(CTN News) – Thailand’s Revenue Department has announced significant changes to its taxation policy, targeting individuals residing in Thailand for more than 180 days.
Starting on January 1, 2024, these individuals will be required to pay personal income tax on foreign revenues, including those generated from cryptocurrency trading.
This new regulation aims to close the previous loophole that taxed only foreign income remitted to Thailand in the year it was earned. The move represents a substantial shift in Thailand’s tax approach, with the first tax forms, encompassing overseas income, set to be issued in 2025.
Under the previous tax regime, only income brought into Thailand from foreign sources was subject to taxation. The new rule extends taxation to any income earned abroad, irrespective of whether it was intended for use within the Thai economy.
A Finance Ministry official clarified this approach, stating that “the principle of tax is that you must pay tax on income you earn from abroad no matter how you earn it and regardless of the tax year in which the money is earned.”
Specific Targets: This policy change has specific implications for various groups. It primarily targets:
- Residents Trading in Foreign Stock Markets through Foreign Brokerages: Thai residents who engage in foreign stock market trading through foreign brokerages will be affected by this new regulation. Any income generated from such activities will now be subject to personal income tax.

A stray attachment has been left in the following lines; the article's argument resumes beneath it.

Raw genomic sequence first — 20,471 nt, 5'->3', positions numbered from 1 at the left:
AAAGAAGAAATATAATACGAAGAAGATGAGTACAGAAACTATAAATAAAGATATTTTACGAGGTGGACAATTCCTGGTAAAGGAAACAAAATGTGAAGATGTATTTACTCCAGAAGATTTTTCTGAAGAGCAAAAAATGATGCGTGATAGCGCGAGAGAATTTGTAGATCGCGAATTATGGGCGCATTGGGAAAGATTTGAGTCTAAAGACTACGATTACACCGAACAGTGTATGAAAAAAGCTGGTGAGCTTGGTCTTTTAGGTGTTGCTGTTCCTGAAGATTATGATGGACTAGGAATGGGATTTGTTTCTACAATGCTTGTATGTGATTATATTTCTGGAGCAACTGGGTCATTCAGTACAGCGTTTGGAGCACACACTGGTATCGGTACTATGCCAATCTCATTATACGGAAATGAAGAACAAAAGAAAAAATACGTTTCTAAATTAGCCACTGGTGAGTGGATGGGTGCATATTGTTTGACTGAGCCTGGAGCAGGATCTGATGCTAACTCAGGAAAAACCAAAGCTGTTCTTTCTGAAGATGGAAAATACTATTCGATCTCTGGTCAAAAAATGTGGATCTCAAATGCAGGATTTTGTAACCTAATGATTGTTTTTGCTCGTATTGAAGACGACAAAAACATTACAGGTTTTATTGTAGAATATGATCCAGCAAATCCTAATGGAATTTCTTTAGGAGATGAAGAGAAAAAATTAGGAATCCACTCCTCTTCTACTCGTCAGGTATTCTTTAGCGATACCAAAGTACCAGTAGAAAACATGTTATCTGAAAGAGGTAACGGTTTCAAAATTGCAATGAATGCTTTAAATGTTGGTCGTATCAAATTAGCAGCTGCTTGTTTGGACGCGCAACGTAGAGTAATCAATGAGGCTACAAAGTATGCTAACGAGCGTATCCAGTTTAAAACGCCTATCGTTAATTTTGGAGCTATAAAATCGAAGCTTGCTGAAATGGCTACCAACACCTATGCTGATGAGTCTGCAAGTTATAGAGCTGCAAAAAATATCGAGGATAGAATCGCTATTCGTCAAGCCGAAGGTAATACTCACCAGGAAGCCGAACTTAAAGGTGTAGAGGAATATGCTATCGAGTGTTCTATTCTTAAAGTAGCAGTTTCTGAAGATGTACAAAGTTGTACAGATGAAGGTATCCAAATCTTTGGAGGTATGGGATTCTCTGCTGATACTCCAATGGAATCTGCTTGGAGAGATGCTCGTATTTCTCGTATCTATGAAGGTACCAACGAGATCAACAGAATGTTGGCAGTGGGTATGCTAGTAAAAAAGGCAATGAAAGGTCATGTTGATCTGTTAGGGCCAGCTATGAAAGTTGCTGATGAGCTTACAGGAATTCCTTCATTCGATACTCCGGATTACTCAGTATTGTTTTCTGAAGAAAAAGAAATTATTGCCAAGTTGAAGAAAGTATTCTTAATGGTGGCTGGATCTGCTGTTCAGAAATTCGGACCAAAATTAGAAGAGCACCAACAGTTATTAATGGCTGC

- Cryptocurrency Traders: Individuals involved in cryptocurrency trading will also fall under the purview of this policy. Crypto gains earned overseas will be considered taxable income, marking a significant shift in the taxation of digital assets in Thailand.
- Thais with Offshore Accounts: Thai citizens with offshore accounts will need to declare and pay taxes on any foreign income they receive, regardless of its intended use within Thailand.
Recent Regulatory Trends:
In recent times, Thailand has displayed an increased level of scrutiny over the cryptocurrency industry. The Securities and Exchange Commission in Thailand imposed regulations requiring digital asset service providers to issue warnings about the risks associated with cryptocurrency trading. Furthermore, the provision of crypto lending services has been prohibited.
Potential Shift in Regulatory Approach:
However, there might be a shift in the regulatory landscape with the election of the new Prime Minister, Srettha Thavisin. Known as a real estate tycoon, Thavisin was elected to lead the Thai parliament and has demonstrated an interest in the cryptocurrency space.
He participated in a substantial $225 million fundraising round for XSpring Capital, an investment management firm known for its crypto-friendly stance. Additionally, XSpring Capital issued its own token in 2022.
Thailand’s decision to impose personal income tax on foreign revenues, including cryptocurrency earnings, for residents residing in the country for more than 180 days marks a significant change in its tax policy.
This move reflects the government’s effort to capture income generated abroad and aligns with broader global trends in regulating cryptocurrency transactions. The impact of this policy change on residents and the cryptocurrency industry in Thailand will be closely monitored as it takes effect in 2024.